Co-working and Coffee

Co-working and Coffee

Ziferblat, Manchester

To trace the roots of Ziferblat, a pay-by-the-minute co-working space nestled in the heart of Manchester’s thriving Northern Quarter, you have to travel to Moscow, 2011.

‘Pocket Poetry’ was a concept founded by Ivan Mitin who left laminated poetry cards around the streets of the Russian capital. People would find the cards, email the address printed on them and arrange a social or work-related meet-up.

As the group expanded, Mitin realised the venues they were occupying were not fit for purpose.

Mitin opened Treehouse for Adults, which was initially funded by donations until growth demanded the need to charge. Guests were charged one rouble per minute, initially as a joke, but the venue’s popularity boomed and thus was born the first in a portfolio of co-working spaces that now includes Ziferblat, Edge Street.

Ziferblat, a self-styled home away from home, is exactly that. Comfortable sofas, warm lamps and thick rugs spread across a giant 3,000 square foot sitting room creating a relaxed, warm, laid-back atmosphere.

The venue also has studios, classrooms and meeting rooms accommodating for events, workshops and a multitude of activities.

Ziferblat has identified a niche, but how does it differ from a traditional co-working space?

Visitors pay eight pence per minute – six pence for the meeting rooms – which includes unlimited access to tea, coffee, cake, snacks and Wi-Fi. There is a four-hour cap, after which guests can stay as long as they like at no extra cost.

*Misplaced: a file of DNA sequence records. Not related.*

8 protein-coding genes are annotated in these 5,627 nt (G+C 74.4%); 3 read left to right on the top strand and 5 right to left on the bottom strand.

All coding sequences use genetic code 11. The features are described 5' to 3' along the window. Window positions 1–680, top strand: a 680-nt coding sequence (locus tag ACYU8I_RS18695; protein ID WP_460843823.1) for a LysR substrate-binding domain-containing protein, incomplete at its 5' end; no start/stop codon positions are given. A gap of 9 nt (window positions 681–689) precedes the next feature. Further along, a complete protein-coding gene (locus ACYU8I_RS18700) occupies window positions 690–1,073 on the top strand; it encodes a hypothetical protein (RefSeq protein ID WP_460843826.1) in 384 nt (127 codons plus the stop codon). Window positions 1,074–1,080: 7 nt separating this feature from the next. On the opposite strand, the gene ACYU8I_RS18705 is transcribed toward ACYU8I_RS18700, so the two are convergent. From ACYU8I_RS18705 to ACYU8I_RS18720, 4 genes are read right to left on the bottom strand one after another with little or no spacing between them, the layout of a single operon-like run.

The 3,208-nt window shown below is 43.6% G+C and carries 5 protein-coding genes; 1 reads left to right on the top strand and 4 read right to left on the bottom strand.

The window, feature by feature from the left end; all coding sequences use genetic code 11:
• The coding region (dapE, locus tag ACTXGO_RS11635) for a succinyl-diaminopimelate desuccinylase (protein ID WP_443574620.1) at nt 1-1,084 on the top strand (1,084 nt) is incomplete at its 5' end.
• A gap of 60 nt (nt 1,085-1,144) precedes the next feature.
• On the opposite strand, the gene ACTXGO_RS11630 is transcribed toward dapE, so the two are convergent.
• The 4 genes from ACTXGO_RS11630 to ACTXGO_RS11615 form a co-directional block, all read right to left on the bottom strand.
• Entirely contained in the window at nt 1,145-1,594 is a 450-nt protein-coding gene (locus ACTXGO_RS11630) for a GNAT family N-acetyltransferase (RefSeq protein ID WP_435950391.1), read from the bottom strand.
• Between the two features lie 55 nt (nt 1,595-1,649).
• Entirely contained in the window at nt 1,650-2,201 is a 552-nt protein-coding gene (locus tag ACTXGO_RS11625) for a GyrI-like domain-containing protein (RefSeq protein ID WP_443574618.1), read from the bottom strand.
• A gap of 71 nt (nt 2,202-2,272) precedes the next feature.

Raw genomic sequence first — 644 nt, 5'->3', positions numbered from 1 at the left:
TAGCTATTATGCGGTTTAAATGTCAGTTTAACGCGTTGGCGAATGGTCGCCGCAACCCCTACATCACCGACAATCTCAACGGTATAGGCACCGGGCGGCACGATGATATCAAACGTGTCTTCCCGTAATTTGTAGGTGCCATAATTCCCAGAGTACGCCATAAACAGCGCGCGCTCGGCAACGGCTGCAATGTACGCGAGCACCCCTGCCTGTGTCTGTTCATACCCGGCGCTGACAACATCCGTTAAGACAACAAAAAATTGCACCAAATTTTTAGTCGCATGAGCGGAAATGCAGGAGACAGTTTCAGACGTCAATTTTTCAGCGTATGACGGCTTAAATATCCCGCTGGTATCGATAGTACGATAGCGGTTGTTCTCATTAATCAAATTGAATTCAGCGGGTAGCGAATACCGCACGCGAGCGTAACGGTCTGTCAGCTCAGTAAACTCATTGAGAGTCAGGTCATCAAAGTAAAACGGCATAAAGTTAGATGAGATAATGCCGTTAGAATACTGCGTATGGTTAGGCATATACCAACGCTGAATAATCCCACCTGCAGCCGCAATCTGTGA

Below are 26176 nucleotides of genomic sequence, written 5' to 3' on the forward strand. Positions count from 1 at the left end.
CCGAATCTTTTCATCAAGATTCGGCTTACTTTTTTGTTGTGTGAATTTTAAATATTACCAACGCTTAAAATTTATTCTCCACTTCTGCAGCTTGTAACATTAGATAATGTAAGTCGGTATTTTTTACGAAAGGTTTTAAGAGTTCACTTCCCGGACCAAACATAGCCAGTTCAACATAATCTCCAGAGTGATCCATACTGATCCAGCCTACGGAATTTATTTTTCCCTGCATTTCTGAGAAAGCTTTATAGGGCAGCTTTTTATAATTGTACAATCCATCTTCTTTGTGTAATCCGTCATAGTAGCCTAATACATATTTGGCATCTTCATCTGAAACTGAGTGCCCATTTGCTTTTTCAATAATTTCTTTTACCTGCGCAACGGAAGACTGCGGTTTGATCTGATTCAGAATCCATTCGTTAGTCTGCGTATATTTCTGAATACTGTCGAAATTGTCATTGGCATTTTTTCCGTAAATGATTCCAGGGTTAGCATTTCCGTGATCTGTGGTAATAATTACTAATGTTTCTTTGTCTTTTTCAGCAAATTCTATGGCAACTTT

“There are lots of co-working spaces available at the moment, which is a good thing,” Ben Davies, Ziferblat Head of Marketing, told IPSE in the homely sitting room. “But I think almost all of them operate on a monthly membership model.

“We are aware of several businesses who use us as their permanent base, but are only with clients twice a week. If they’re paying a monthly membership, they’re paying for space that they might not need.

“We’re trying to allow that ultimate flexibility where you’re almost working from home, but not at home. We’re conscious a lot of people want to try and separate their home and work environments.

“We are still expanding due to our ability to create that real community atmosphere where people feel comfortable and want to come back. We see ourselves as an alternative to a café or co-working space.

“When it comes to co-working we have a large portion of freelancers. We have over 10,000 guests through the doors each month.”

To try and place a label on Ziferblat would be a major disservice.

“We also run events for the community like yoga, gigs, martial arts, guitar lessons, knitting groups, baby raves, calligraphy workshops, origami classes, illustration groups, creative writing groups, board game groups, book groups,” Davies continued.

“The idea is to create an inclusive space for people to use as they want, as long as they respect it.

“Our end goal is to open 50 across the UK. We think we can put one in every provincial city with an active urban culture.”

Ziferblat currently has other venues in London, Liverpool and a newly opened branch in Media City, Manchester. For more information, visit